JL: Yeah, I said it's minor, that's exactly what I said. You can go and look at the result, you can see the small changes that are there, and there are other people that have looked at the data too. I mean, you have a paper by Helland and Tabarrok, who look at the data up through '97 and get statistically significant drops in violent crime rates. I mean, Donohue may not want to cite it, and he may not want to cite the other papers that are there, but I've given out the data, you know, now I'm sure I've given out different datasets to probably a hundred different downloads, on just the right to carry stuff, to different people. The original stuff, looking at data through '92, or data through '96, was not only given to Ayres and Donohue....

CM: They've told me that you've been very good with sharing your data. I mean, I'm not....

JL: Here's the point. The point is, lots and lots and lots of people have looked at the data, all right? And many papers have been published, many other papers have been written, other papers that they don't want to cite, they go and look at this data. And, you know, if -- so it's not just a debate between myself and those two guys.

CM: But they say these errors are much more significant. You don't think that they are significant?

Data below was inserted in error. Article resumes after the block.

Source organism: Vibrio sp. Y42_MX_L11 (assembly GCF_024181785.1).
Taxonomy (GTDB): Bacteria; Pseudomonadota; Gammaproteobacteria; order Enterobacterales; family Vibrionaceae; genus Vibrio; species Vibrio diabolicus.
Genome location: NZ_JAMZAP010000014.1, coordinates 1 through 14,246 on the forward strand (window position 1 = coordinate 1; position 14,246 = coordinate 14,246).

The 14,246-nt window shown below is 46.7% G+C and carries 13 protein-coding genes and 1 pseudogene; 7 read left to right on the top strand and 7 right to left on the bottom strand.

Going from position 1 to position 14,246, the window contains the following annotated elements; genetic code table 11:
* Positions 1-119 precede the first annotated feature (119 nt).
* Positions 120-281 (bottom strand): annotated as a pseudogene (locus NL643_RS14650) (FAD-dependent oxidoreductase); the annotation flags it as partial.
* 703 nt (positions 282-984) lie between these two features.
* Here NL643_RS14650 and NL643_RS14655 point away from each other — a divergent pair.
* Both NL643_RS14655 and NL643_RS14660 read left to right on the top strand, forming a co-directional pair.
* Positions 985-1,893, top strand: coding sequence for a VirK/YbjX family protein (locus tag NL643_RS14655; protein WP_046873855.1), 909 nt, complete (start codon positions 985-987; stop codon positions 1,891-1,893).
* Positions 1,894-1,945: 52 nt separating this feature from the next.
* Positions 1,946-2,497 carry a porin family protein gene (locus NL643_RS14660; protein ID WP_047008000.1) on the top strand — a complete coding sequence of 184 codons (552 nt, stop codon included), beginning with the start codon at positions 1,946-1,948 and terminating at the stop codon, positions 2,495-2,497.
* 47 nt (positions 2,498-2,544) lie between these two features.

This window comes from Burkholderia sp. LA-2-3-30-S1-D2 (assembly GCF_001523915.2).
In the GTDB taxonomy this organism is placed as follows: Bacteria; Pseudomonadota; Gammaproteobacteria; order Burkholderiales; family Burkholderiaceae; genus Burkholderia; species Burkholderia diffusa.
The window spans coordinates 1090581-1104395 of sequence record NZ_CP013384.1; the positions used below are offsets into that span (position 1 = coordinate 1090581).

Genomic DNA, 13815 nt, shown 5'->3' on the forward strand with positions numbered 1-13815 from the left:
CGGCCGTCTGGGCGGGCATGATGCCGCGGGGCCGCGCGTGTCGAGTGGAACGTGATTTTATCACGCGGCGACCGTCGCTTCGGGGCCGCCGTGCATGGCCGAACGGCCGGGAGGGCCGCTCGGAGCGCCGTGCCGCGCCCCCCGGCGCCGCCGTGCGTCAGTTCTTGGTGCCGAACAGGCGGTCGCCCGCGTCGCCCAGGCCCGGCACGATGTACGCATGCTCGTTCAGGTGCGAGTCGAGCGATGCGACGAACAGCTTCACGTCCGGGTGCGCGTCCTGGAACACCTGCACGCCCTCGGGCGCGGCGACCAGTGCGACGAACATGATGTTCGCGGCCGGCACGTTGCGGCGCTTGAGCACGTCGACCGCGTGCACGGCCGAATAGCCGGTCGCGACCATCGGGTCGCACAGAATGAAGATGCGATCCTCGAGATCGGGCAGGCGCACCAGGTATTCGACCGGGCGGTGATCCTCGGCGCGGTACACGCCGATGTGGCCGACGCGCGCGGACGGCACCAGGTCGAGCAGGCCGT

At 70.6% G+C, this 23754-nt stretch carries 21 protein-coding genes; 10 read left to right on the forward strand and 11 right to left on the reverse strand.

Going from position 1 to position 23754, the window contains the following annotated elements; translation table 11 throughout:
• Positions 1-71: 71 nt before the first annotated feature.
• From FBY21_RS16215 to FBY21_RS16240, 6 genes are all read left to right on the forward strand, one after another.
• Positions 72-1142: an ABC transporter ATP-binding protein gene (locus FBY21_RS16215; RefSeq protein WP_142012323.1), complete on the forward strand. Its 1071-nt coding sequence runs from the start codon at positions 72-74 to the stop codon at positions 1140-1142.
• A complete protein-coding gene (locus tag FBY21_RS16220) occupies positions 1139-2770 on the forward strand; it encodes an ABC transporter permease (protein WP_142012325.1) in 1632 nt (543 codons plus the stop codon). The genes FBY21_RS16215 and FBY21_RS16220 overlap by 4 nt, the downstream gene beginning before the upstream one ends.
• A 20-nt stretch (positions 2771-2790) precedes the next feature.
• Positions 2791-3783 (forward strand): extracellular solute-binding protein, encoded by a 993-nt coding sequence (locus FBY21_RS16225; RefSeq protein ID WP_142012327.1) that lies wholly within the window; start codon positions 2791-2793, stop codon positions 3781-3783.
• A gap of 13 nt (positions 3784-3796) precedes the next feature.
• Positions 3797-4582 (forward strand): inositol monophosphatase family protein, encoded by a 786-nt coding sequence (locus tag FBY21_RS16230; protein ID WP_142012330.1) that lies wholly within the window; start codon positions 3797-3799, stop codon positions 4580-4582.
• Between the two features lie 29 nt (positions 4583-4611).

JL: The data's on the website, the regressions are on the website, the tables are on the website, people have been downloading them, they've been looking at them.

CM: But I want to know your opinion, I'm mean, you're an expert.

JL: And I've already told you my opinion.

CM: It's not significant, it doesn't change the result?

JL: You can see for yourself what difference it makes in the result.

CM: But I'm not an econometrician, I mean, I want to know from you.

JL: Then you should go and ask somebody who is. I mean, I've already told you, I've already characterized it myself, I don't know what you're going to get from me if you keep on repeating it. But the point is, if you don't think that, or if you have a question, the data's there. And if you can't do it, maybe there's somebody else that you can ask to download the data and look at it. And they can go look at the tables and everything, the data's been up there since the end of February, perfectly accessible to anybody who wants to go and look at it.

CM: Yeah, no, I just want to know whether you agree to the error that they say is there.

JL: I've already answered that question.

CM: The same tables appear in your book, is that right?

JL: No, the tables don't appear in the book.

CM: The same tables that were published in the Stanford Law Review, and in your book More Guns, Less Crime, they're the same tables?

JL: No, they're not. Because More Guns, Less Crime used data through 199....

CM: I'm sorry, not More Guns, Less Crime, The Bias Against Guns has tables at the back that seem to me to be the same ones in the Stanford Law Review response.

JL: They're not, they're not the same as the Stanford Law Review, there's a few figures that are the same in an appendix.